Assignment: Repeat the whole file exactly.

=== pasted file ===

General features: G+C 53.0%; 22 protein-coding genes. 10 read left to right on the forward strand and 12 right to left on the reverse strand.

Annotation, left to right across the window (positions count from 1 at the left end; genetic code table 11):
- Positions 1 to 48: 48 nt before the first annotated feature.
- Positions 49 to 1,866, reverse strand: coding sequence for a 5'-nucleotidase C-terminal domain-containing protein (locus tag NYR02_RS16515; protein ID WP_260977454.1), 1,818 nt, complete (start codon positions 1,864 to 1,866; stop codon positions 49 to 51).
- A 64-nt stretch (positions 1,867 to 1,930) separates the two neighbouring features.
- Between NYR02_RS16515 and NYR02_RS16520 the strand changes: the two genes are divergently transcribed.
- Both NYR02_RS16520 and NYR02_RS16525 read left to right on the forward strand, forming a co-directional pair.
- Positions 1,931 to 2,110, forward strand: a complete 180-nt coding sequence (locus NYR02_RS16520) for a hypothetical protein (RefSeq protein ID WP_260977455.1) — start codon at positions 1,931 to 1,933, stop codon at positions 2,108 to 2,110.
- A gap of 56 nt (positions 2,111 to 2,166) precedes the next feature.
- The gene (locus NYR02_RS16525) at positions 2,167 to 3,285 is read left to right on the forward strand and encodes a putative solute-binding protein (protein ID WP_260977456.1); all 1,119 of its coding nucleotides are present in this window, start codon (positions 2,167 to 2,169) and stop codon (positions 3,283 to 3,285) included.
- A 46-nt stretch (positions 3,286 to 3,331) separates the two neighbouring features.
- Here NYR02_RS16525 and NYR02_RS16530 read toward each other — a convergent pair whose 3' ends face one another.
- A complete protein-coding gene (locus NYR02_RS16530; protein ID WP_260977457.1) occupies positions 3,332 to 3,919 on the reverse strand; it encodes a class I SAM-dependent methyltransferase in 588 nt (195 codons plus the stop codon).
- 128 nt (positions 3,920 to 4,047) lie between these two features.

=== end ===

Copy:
General features: G+C 53.0%; 22 protein-coding genes. 10 read left to right on the forward strand and 12 right to left on the reverse strand.

Annotation, left to right across the window (positions count from 1 at the left end; genetic code table 11):
- Positions 1 to 48: 48 nt before the first annotated feature.
- Positions 49 to 1,866, reverse strand: coding sequence for a 5'-nucleotidase C-terminal domain-containing protein (locus tag NYR02_RS16515; protein ID WP_260977454.1), 1,818 nt, complete (start codon positions 1,864 to 1,866; stop codon positions 49 to 51).
- A 64-nt stretch (positions 1,867 to 1,930) separates the two neighbouring features.
- Between NYR02_RS16515 and NYR02_RS16520 the strand changes: the two genes are divergently transcribed.
- Both NYR02_RS16520 and NYR02_RS16525 read left to right on the forward strand, forming a co-directional pair.
- Positions 1,931 to 2,110, forward strand: a complete 180-nt coding sequence (locus NYR02_RS16520) for a hypothetical protein (RefSeq protein ID WP_260977455.1) — start codon at positions 1,931 to 1,933, stop codon at positions 2,108 to 2,110.
- A gap of 56 nt (positions 2,111 to 2,166) precedes the next feature.
- The gene (locus NYR02_RS16525) at positions 2,167 to 3,285 is read left to right on the forward strand and encodes a putative solute-binding protein (protein ID WP_260977456.1); all 1,119 of its coding nucleotides are present in this window, start codon (positions 2,167 to 2,169) and stop codon (positions 3,283 to 3,285) included.
- A 46-nt stretch (positions 3,286 to 3,331) separates the two neighbouring features.
- Here NYR02_RS16525 and NYR02_RS16530 read toward each other — a convergent pair whose 3' ends face one another.
- A complete protein-coding gene (locus NYR02_RS16530; protein ID WP_260977457.1) occupies positions 3,332 to 3,919 on the reverse strand; it encodes a class I SAM-dependent methyltransferase in 588 nt (195 codons plus the stop codon).
- 128 nt (positions 3,920 to 4,047) lie between these two features.